The Suns practiced again today. It went kind of long. That's about all I can tell you about that.
The after-practice sessions included Lopez, Lawal, Frye and Siler working on individual post offense and defense against each other in a round-robin sort of fashion under the watchful eye and scratchy voice of Bill Cartwright, with an assist from Mark West.
The one thing that stood out -- aside from Frye participating in the post moves stuff and not his usual three-point shooting drills -- is just how competitive these guys really are. I know it doesn't always come across on TV and from the stands, but watching them battle against each other up-close, you can't help but notice how much effort these players put into their work. Some pro players might sleep-walk through their careers and not work hard, but in my experience, most of them aren't like that.
Practice, people. Practice.
Strength of Schedule
Nobody likes a whiner, but damn, did the the Suns get the shaft from the league in the early season schedule department or what?
According to our old pal John Hollinger (who really should stick to stuff like this and stay away from asking Gregg Popovich obvious questions*), the Suns have the second hardest schedule in the league so far behind only the LA Clippers.
Hollinger's SOS formula: SOS = Season win/loss percentage of team's opponents, expressed as a decimal (e.g., .500)
The Suns' SOS is .680, just behind the 1-8 Clippers (.684) and ahead of the 1-6 Rockets (.630). Anyone want to guess what the Lakers SOS is? .464 which is 21st in the league. By the way, the Warriors (6-2) have an SOS of .404) and the 3-4 Kings have the lowest SOS in the league at .380.
Numbers, they never lie.
And while it is perfectly acceptable for us to whine, bitch and moan about how unfair life and the NBA are, Gentry (at least on the record) wants no part of that.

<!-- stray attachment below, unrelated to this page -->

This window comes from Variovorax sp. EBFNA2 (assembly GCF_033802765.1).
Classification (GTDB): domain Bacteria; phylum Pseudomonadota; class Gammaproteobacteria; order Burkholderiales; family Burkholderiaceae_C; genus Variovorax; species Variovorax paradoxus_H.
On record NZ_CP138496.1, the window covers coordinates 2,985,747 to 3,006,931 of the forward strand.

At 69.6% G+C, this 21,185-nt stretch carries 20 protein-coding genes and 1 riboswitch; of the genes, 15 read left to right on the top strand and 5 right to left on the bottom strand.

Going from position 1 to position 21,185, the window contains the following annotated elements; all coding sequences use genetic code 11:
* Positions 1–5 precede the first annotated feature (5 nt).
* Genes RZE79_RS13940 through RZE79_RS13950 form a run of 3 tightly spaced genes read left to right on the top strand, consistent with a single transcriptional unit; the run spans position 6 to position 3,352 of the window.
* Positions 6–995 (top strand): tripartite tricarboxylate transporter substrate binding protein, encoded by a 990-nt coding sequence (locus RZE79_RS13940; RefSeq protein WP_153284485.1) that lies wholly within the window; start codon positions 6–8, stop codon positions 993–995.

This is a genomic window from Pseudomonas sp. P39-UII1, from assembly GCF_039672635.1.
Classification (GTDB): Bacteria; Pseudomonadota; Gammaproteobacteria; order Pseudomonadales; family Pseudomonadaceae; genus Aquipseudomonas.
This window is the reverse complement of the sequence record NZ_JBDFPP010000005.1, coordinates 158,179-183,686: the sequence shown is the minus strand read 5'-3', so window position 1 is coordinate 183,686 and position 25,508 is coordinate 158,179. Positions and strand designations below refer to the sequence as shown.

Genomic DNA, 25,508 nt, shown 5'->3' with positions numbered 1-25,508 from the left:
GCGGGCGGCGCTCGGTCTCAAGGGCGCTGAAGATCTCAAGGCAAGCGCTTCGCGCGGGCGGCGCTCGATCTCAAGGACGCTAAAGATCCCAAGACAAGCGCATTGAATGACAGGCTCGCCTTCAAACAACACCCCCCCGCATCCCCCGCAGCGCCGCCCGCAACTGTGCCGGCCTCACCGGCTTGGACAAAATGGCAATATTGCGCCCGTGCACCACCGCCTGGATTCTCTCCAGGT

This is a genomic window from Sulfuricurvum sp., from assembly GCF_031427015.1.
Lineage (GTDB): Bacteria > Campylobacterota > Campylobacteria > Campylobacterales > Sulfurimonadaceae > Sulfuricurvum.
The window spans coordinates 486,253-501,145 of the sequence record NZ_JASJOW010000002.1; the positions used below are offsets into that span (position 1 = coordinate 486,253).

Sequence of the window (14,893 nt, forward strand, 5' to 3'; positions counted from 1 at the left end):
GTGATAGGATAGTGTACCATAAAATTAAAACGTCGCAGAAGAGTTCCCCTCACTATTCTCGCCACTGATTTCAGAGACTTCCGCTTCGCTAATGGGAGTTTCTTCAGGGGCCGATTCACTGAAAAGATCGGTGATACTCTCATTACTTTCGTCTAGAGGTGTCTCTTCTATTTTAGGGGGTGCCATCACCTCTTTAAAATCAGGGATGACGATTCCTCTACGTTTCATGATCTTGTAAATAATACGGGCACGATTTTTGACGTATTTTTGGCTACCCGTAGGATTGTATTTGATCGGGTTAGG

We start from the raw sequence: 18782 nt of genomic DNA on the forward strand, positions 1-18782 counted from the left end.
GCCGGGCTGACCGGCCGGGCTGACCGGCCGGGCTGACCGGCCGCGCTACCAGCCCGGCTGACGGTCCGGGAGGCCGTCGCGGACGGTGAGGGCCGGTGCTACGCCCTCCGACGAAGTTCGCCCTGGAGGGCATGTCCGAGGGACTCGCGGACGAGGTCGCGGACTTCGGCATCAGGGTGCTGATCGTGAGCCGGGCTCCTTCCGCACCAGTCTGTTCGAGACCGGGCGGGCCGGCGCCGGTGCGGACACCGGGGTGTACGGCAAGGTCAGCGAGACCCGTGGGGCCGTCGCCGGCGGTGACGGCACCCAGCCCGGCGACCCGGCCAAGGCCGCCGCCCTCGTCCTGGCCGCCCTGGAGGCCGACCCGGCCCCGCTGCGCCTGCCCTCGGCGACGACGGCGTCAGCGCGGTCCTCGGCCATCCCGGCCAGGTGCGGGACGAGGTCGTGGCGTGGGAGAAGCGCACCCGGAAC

"We also go back to the old thing -- we're going to play 41 home games and 41 on the road. I don't know if it matters very much when they come; you've got to be prepared."
Gentry said they've switched practice a bit to get the scrimmage done first to try and get Nash more rest, but at the same time, the team needs to work to cut down on the turnovers, which are the thing bugging the coach most right now.
The Suns are 25th in the league in turnover percentage (.155), which is a big reason they are last in the league in defensive efficiency (111.8 point per 100 possessions), despite being a decent defensive team when you watch them play. The bottom line is, if you are going to give up both offensive rebounds and turn the ball over, you are going to give opponents too many good looks. The Suns are also last in opponents eFG% allowed (.525) thanks to that deadly combination.
Gentry might not be an advanced stats guy, but he knows darn well that you are shooting yourself in the foot when you defend the team's attack well only to give them too many second chance opportunities and too many fast break points off turnovers. The rebounding is what it is, but the turnovers can and must be fixed.
A TV reporter asked Gentry again about the Nash trade rumors. He's less than amused at the media types who are making that stuff up.
"I didn't even see a reliable source quoted. I don't know where they get these from. I guess you got to sit around and come up with something to think about. I'm going to start making rumors about TV stations and newspapers and magazines closing down."
* Not to rag on John. Everyone's been on the wrong end of a Popovich question, but damn, right after a loss, you have to know better than to ask him that!
[Note by Seth Pollack, 11/11/10 3:55 PM MST ]
Check this out about our old pal Amare. Fun stuff and a great read. Resist the urge to go over to Posting and Toasting and stick your tongue out and say "ha, ha"
Fixing the Knicks' Pick-and-Roll - Posting and Toasting
Though it's early (and any comparison to a Steve Nash-led team is brutally unfair), a Synergy Sports comparison of the ways Amare scored last year with the Suns to this year with the Knicks are telling: with the Suns last season, Amare scored 19 percent of the time on Post-Ups, 18% of the time as the Pick and Roll man, 15% of the time in Isolations, and 14% of the time through Cuts to the basket.
With the Knicks so far this season, a whopping 35% of his scoring has been through Isolations, 12 % through spot-up jumpers, and only 10 percent of the time has his scoring come as the Pick and Roll man.